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Standard Life Aberdeen eyes £30m IFA swoop on Grant Thornton

(c) Sky News 2019: <a href="">Standard Life Aberdeen eyes £30m IFA swoop on Grant Thornton</a>

Standard Life Aberdeen (SLA), one of Britain's biggest asset managers, is in talks to snap up a unit of Grant Thornton (GT), the accountancy firm, that advises affluent clients on their financial affairs.

Sky News has learnt that 1825, SLA's financial advice arm, has entered into exclusive negotiations to buy GT's wealth advisory business for approximately £30m.

If completed, the deal would add about 100 employees to 1825, including a handful of partners and roughly 30 individual financial advisers (IFAs).

It would be a more significant transaction than its modest financial outlay would suggest because of the implied consequences for the future of both 1825 and GT, the UK's sixth-largest audit firm.

One City source said that GT's management had decided to explore a sale of the IFA business in order to streamline its focus and distance itself from potential conflicts of interest at a time when the UK audit profession is under unprecedented scrutiny.

However, a number of the firm's financial advisers are said to have expressed reservations about a prospective takeover by 1825.

Standard Life acquired a string of regional IFA businesses including London-based Baigrie Davies, Jones Sheridan in Crewe and The Munro Partnership in Scotland, all of which were taken over in 2016 - prior to their new owner's £11bn merger with Aberdeen Asset Management.

Insiders said that some members of GT's national IFA network had raised private concerns that it would be broken up and apportioned to 1825's regional operations if the deal with SLA went through.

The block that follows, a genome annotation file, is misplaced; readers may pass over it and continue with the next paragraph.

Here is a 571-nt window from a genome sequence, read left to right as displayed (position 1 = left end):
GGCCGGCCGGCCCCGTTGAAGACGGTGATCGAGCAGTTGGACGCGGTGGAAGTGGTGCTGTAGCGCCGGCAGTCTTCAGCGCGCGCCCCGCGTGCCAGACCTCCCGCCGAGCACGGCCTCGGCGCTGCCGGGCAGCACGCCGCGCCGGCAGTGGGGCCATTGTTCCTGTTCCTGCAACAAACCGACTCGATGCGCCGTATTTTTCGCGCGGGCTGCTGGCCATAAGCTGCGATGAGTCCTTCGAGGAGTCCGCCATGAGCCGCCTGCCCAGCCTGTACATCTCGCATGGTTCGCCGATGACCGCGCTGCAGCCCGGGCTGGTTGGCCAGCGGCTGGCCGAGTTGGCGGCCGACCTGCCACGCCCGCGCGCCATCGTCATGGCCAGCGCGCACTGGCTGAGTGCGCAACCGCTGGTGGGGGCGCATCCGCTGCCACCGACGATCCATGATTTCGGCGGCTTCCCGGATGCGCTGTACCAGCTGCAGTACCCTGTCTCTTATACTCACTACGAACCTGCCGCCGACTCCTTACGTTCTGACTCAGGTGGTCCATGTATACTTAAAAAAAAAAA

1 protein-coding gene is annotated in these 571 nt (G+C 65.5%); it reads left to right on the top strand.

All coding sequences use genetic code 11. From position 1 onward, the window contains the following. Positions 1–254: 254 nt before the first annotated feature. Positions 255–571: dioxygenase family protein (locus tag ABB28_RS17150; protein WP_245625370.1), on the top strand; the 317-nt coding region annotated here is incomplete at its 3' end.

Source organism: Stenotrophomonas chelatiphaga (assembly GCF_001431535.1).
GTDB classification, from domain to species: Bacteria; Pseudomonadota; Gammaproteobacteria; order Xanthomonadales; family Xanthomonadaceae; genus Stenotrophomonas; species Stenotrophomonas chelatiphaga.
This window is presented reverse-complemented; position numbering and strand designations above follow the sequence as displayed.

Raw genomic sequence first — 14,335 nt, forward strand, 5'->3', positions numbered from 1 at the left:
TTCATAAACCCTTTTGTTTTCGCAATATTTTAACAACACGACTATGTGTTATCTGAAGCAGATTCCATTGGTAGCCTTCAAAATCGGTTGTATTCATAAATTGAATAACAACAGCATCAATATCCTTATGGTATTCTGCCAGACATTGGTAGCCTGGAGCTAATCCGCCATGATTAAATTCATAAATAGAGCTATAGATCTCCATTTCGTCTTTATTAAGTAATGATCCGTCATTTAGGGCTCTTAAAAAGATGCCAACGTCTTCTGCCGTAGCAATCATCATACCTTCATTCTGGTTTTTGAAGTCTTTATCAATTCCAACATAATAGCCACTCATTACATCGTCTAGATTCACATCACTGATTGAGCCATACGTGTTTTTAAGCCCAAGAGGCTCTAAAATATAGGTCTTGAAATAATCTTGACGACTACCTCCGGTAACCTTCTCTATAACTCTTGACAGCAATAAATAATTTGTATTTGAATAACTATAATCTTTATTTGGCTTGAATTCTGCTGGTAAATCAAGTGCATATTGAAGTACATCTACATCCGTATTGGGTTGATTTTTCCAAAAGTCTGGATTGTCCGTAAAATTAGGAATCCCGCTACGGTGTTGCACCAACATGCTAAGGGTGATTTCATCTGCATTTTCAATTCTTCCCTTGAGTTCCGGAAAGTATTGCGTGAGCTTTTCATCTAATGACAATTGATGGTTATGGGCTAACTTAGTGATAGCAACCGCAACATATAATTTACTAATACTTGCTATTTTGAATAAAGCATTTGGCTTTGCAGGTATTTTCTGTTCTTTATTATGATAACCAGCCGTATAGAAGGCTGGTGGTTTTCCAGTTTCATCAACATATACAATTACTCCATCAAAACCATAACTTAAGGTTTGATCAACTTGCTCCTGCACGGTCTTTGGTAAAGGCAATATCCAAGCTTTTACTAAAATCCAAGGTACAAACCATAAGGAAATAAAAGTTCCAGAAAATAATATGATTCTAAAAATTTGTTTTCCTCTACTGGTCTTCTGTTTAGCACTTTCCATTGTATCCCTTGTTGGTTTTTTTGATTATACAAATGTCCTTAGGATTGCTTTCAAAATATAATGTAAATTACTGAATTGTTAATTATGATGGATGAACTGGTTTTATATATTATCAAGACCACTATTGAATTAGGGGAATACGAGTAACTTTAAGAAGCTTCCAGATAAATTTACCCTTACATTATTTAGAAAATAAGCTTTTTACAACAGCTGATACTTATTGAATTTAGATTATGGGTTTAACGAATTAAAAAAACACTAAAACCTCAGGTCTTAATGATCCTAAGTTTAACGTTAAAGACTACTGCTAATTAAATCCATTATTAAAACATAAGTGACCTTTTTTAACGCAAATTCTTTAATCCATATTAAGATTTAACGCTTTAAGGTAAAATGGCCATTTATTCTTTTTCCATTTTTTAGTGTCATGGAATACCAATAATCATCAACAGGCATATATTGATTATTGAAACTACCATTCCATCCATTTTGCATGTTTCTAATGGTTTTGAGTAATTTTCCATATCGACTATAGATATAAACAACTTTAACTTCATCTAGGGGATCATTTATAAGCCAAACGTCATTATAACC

GT has been through a period of turmoil, even as its larger rival BDO has capitalised on uncertainty surrounding the business model of the 'big four' auditors amid a growing political clamour for reform of the profession.

Last year, its chief executive, Sacha Romanovitch, was effectively forced to quit after anonymous attacks on her leadership.

Her successor, David Dunckley, has faced criticism for remarks made to MPs probing the audit profession, and has yet to announce whether GT will seek to re-enter the market for new audit tenders undertaken by FTSE-350 companies.

For SLA, the acquisition of GT's IFA unit would bolster the size of 1825 at a time when analysts have raised questions about its future within the group.

The Edinburgh-based asset manager has had a torrid time since it was created from one of the UK financial sector's biggest post-crisis mergers in 2017.

It recently announced that it was scrapping its co-chief executive structure, with Keith Skeoch taking sole charge and Martin Gilbert, the industry veteran, becoming vice-chairman.

Shares in SLA have slumped by more than a third during the last 12 months.

SLA and GT both declined to comment on Wednesday.